Public Advocate Letitia James today joined groups outside City Hall to demand the creation of a city Department of Veterans Affairs—departing again with Mayor Bill de Blasio, who has resisted calls for an agency solely devoted to former service members.
Ms. James and the Iraq and Afghanistan Veterans of America rallied for the passage of a measure proposed by Councilman Eric Ulrich, a Queens Republican, that would create a new bureau to handle services specifically for the roughly 250,000 vets in the five boroughs. Forty of the Council’s 51 members have signed onto the bill, but it has languished without receiving a floor vote—adding it to a growing list of bills with strong support among council members that have failed to move forward under Speaker Melissa Mark-Viverito, a close de Blasio ally, despite promises of more democratic Council rules reform.
“I really can’t explain why a vote that has the majority of the members of the City Council can’t make it to the floor,” Ms. James told the Observer, also noting that Mr. de Blasio’s father was a veteran of World War II. “We must do everything we can to support our veterans.”
A spokesman for Ms. Mark-Viverito zinged Ms. James—who does not get a vote in the Council but does preside over stated meetings—for not attending a hearing on the bill.
“The City Council is proud to have passed legislation to expand the Veterans Advisory Board and has consistently advocated to increase resources to the Mayor’s Office of Veterans Affairs. After a hearing that the Public Advocate failed to attend, the legislation is going through the normal process,” spokesman Eric Koch said.
Ms. James did submit written testimony for the hearing in question.
Currently, the only branch of government committed exclusively to the needs of former military men and women is the Mayor’s Office of Veterans Affairs. In a letter penned to the Mr. de Blasio, Ms. James noted that MOVA has only five staff members and a budget of just $600,000 a year, most of which goes toward employee salaries and benefits.
The public advocate also pushed for the creation of a fund dedicated to providing housing for disabled veterans.
“It’s important that everyone know that the issue of veterans should not be an issue just on Veterans Day and Memorial Day. It should be an issue we talk about 365 days of the year,” she said. “We sleep easily at night because of the sacrifices our veterans make. It is our responsibility to ensure they sleep easily knowing they are supported and cared for by the City of New York.”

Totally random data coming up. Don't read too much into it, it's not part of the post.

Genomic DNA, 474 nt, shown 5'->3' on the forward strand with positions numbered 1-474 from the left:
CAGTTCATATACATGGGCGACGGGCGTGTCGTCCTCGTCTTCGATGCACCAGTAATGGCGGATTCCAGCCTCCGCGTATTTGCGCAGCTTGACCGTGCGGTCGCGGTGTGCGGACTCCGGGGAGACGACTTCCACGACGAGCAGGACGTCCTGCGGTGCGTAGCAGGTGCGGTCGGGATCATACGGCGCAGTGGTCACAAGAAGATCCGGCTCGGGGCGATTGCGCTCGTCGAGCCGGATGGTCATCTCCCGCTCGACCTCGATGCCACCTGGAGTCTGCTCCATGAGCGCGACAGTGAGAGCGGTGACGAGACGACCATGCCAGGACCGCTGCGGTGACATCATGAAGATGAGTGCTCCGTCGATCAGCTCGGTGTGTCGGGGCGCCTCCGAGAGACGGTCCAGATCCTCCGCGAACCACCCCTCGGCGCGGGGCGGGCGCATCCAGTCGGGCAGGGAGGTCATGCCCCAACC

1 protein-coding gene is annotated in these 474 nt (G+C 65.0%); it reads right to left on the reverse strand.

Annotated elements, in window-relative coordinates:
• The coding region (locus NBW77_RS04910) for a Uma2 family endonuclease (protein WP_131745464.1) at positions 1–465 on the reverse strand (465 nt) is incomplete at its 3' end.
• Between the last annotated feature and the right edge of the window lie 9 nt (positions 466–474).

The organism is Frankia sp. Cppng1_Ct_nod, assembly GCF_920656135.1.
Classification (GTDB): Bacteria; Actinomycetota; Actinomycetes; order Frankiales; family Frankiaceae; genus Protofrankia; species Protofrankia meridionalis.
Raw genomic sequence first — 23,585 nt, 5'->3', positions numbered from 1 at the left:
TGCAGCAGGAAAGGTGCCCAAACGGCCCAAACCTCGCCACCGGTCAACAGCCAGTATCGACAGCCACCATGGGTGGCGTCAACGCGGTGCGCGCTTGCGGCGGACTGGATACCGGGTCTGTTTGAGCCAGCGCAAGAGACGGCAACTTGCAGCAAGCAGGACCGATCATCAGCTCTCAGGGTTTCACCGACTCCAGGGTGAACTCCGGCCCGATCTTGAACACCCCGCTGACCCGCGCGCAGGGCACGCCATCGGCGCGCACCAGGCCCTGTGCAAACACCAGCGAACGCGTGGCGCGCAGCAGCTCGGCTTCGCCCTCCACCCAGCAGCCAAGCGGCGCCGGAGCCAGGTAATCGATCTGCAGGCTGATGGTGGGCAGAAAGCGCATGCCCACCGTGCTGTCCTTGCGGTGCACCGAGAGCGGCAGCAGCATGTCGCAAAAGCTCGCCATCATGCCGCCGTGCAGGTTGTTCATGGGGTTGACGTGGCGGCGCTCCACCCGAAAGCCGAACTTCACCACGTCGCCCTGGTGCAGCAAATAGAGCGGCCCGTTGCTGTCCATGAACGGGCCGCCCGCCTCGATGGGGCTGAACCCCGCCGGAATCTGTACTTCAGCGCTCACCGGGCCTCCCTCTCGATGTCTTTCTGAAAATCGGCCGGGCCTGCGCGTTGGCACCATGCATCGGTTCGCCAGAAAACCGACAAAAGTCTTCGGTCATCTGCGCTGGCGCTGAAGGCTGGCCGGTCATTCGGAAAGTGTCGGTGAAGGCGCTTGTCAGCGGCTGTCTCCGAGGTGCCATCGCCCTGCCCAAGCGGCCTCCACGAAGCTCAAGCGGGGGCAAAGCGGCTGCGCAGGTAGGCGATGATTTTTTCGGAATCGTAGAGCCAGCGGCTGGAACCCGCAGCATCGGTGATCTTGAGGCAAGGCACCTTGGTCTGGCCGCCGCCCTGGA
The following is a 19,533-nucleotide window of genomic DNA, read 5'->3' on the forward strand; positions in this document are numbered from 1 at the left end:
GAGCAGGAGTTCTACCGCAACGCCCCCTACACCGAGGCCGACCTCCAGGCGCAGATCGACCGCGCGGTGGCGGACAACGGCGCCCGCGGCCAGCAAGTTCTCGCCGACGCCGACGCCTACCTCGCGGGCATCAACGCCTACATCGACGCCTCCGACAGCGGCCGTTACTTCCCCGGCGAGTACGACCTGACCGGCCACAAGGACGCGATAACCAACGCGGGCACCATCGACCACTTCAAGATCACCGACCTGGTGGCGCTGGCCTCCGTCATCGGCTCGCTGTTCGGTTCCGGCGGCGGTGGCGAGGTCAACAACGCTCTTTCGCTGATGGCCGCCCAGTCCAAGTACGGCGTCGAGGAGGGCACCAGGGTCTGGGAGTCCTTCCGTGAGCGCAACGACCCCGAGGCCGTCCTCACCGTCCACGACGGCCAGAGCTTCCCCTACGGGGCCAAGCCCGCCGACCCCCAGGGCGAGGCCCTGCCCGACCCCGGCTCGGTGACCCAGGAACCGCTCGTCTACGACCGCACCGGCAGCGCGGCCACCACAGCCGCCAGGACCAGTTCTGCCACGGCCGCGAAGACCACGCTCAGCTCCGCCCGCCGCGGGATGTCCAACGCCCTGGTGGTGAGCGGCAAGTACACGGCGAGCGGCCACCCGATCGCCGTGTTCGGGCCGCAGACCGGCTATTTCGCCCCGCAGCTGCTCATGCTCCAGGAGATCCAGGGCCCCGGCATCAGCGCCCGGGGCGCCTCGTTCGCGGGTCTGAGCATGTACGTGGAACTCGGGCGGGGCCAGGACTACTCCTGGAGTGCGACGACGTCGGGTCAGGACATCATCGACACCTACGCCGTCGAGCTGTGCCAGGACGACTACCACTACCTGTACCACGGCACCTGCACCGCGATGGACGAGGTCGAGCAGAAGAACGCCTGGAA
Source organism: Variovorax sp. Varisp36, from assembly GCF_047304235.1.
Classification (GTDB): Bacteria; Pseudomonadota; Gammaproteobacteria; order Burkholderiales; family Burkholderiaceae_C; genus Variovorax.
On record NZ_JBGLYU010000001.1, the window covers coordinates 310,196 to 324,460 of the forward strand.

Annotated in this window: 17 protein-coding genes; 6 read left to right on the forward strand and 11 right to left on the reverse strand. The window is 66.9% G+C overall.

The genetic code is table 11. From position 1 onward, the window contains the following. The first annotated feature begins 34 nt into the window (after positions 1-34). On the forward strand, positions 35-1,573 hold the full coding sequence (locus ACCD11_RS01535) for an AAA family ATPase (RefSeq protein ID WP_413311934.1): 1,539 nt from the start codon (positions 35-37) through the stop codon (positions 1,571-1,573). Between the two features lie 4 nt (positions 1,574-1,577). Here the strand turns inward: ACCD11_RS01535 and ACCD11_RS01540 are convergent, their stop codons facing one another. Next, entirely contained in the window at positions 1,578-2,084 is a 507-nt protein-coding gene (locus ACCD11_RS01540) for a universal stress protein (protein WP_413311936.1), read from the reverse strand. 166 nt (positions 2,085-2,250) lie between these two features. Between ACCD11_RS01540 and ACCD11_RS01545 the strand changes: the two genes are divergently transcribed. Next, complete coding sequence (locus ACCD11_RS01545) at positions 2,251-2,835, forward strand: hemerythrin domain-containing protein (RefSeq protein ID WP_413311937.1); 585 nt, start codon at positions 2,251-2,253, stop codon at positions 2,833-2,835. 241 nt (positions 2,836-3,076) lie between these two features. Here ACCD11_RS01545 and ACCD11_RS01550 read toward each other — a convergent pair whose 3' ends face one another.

Paul Rieckhoff, co-founder of IAVA, similarly noted that MOVA’s 11-member Veterans Advisory Board has only met once—last month—since Mr. de Blasio has been in office, and that its meeting scheduled for June was abruptly canceled. He argued that the city services available to veterans are disturbingly deficient.
“You don’t have to take our word for it. Go to the city’s veterans website right now. Try to find resources. Try to find something that can help you in need. You’re going to come up empty,” he said.
Mr. de Blasio’s office did not immediately respond to requests for comment. In the past, the mayor has argued that multiple city agencies respond to the needs of veterans, and that creating a separate department for them as a group would lead to bureaucratic inefficiency. His Veterans Affairs Commissioner, retired Brigadier General Loree Sutton, told the Observer earlier this year she welcomes the “energy” of the groups calling for more veterans resources.
Ms. James spent her first year in office largely cheering on the mayor’s progressive initiatives—a sharp break from the combative tack against former Mayor Michael Bloomberg that Mr. de Blasio took when he was public advocate.
She has recently split with the mayor by supporting equal disability pensions for city uniformed employees, and by advocating for free school lunches for all public school students, both proposals Mr. de Blasio views as too expensive.
Updated to note that Ms. James submitted written testimony for the May 6 hearing on veterans legislation.